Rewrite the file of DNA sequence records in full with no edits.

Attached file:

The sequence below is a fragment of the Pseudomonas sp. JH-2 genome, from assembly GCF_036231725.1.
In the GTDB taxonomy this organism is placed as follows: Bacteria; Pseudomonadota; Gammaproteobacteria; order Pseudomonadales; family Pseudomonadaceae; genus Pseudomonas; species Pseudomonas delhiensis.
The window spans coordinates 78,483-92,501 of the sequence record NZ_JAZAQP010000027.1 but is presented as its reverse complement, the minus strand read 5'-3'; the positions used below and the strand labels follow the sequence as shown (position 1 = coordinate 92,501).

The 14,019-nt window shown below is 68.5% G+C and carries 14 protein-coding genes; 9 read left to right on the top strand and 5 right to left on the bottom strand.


The sequence below is a fragment of the Pseudomonas sp. JH-2 genome, from assembly GCF_036231725.1.
In the GTDB taxonomy this organism is placed as follows: Bacteria; Pseudomonadota; Gammaproteobacteria; order Pseudomonadales; family Pseudomonadaceae; genus Pseudomonas; species Pseudomonas delhiensis.
The window spans coordinates 78,483-92,501 of the sequence record NZ_JAZAQP010000027.1 but is presented as its reverse complement, the minus strand read 5'-3'; the positions used below and the strand labels follow the sequence as shown (position 1 = coordinate 92,501).

The 14,019-nt window shown below is 68.5% G+C and carries 14 protein-coding genes; 9 read left to right on the top strand and 5 right to left on the bottom strand.